Pre-Packaged Insolvency in India

Pre-Packaged Insolvency in India

Pre-Packaged Insolvency in India

As per the reports, a pre-packaged insolvency or a pre-pack is a pre-planned process in which a financially distressed company and its creditors tries to reach an agreement with a buyer for its sale prior to initiating insolvency proceedings. This is done by an insolvency practitioner or an Insolvency Resolution Professional (IRP) who is appointed as the administrator/ bankruptcy trustee of such company. The sale takes place on the date of initiation of insolvency proceedings or the appointment of administrator/ insolvency professional, and then the sale proceeds are distributed amongst stakeholders in the order of priority.

Pre-packs helps to avoid lengthy negotiations with creditors of the company after the commencement of insolvency proceedings, enabling insolvency resolution in an expeditious manner with minimal or zero involvement of courts and tribunals. Pre-pack would not only reduce the time taken for insolvency resolution and will permit greater value maximization, but will also substantially reduce the burden on the tribunals. The challenge is to co-join the pre-pack mechanism with the existing insolvency resolution mechanism under the Code, so that necessary statutory compliances and safeguards for ensuring transparency and protection of stakeholders are not left behind. A suitable set of Regulations will be introduced for this purpose. Few guidelines relating to Pre-Pack mechanism are as follows:

  1. The corporate debtor or financial creditor(s) holding a certain percentage of debt (upon the occurrence of a formal default) should be able to appoint an insolvency resolution professional to carry on the pre-pack mechanism.
  2. The IP then, constitutes a Committee of Creditors (CoC) of the corporate debtor based on information available with the corporate debtor.
  3. Then IP then invites bids, carries out adequate marketing and limited disclosure to avoid reputational risks and loss of employment or customer confidence.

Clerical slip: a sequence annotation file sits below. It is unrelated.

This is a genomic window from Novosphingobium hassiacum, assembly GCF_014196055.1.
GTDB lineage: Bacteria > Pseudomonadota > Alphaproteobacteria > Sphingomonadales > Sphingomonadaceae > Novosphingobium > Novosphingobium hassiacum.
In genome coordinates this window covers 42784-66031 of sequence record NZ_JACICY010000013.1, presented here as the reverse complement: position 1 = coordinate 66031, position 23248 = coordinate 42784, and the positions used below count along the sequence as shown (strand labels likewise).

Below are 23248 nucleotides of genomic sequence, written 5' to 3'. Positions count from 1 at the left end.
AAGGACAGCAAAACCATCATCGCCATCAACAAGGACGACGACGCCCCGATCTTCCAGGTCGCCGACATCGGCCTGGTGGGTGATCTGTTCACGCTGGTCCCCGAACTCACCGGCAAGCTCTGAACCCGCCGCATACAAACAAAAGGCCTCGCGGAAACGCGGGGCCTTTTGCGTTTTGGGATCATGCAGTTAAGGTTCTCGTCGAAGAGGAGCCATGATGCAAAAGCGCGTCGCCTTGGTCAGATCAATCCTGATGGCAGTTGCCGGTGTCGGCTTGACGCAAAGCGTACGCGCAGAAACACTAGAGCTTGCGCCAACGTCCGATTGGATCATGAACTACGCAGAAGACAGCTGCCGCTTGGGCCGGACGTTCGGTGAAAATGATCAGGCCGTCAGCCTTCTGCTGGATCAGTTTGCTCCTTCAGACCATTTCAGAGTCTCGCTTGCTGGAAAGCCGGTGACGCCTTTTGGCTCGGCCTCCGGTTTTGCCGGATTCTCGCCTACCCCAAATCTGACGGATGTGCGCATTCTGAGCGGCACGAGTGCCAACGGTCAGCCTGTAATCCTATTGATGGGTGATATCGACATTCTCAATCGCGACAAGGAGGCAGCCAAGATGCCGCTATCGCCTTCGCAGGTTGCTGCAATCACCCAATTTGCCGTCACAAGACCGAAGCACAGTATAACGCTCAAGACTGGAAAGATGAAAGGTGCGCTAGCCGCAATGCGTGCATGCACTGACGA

4. An independent valuation exercise of the corporate debtor should also be carried on by the IP.
  5. Once a resolution plan is negotiated between the CoC and potential buyers, this plan should be approved by at least two-thirds of the Committee of Creditors.
  6. The IP should subsequently file the resolution plan for the NCLT’s approval within a specified period of time.
  7. A detailed statement of disclosure should be also filed along with the resolution plan. It should provide details on the independent valuation, the marketing efforts, the rationale for using the pre-pack mechanisms and the alternatives considered, and the interests of all stakeholders been considered.

Since, the resolution plan has the prior approval of the CoCs, there should be no need for NCLT to intervene at various stages during the Insolvency Resolution Process. Once the resolution plan is filed before the NCLT, a moratorium under the I&B Code may be imposed. During this period, claims and objections to the resolution plan should be invited from all creditors of the corporate debtor. This would ensure that operational creditors and other creditors who were not involved at the pre-filing stage gets an opportunity to present their objections, if any.

After duly hearing such objections and ensuring proper compliance with statutory requirements, the NCLT should approve the resolution plan. Pre-pack mechanism, if implemented well, will help in promoting early debt restructuring in a manner that best achieves the objectives of the Code.


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